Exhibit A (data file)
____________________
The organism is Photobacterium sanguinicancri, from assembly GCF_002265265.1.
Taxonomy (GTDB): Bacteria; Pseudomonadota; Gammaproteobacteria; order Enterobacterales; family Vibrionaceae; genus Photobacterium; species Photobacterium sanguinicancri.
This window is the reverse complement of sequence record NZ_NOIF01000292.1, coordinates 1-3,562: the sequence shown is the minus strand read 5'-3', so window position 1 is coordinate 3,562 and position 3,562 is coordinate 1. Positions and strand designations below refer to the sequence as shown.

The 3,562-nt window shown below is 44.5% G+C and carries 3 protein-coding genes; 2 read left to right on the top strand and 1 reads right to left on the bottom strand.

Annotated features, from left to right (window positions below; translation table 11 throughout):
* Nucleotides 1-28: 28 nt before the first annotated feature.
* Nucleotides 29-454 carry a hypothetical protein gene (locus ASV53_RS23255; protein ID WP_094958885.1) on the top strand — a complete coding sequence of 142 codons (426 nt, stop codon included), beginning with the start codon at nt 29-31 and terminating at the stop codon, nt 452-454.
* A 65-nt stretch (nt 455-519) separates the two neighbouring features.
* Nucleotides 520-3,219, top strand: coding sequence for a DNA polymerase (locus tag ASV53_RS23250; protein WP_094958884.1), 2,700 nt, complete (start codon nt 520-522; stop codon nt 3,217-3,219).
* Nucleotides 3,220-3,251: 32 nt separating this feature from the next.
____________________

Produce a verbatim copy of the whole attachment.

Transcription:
The organism is Photobacterium sanguinicancri, from assembly GCF_002265265.1.
Taxonomy (GTDB): Bacteria; Pseudomonadota; Gammaproteobacteria; order Enterobacterales; family Vibrionaceae; genus Photobacterium; species Photobacterium sanguinicancri.
This window is the reverse complement of sequence record NZ_NOIF01000292.1, coordinates 1-3,562: the sequence shown is the minus strand read 5'-3', so window position 1 is coordinate 3,562 and position 3,562 is coordinate 1. Positions and strand designations below refer to the sequence as shown.

The 3,562-nt window shown below is 44.5% G+C and carries 3 protein-coding genes; 2 read left to right on the top strand and 1 reads right to left on the bottom strand.

Annotated features, from left to right (window positions below; translation table 11 throughout):
* Nucleotides 1-28: 28 nt before the first annotated feature.
* Nucleotides 29-454 carry a hypothetical protein gene (locus ASV53_RS23255; protein ID WP_094958885.1) on the top strand — a complete coding sequence of 142 codons (426 nt, stop codon included), beginning with the start codon at nt 29-31 and terminating at the stop codon, nt 452-454.
* A 65-nt stretch (nt 455-519) separates the two neighbouring features.
* Nucleotides 520-3,219, top strand: coding sequence for a DNA polymerase (locus tag ASV53_RS23250; protein WP_094958884.1), 2,700 nt, complete (start codon nt 520-522; stop codon nt 3,217-3,219).
* Nucleotides 3,220-3,251: 32 nt separating this feature from the next.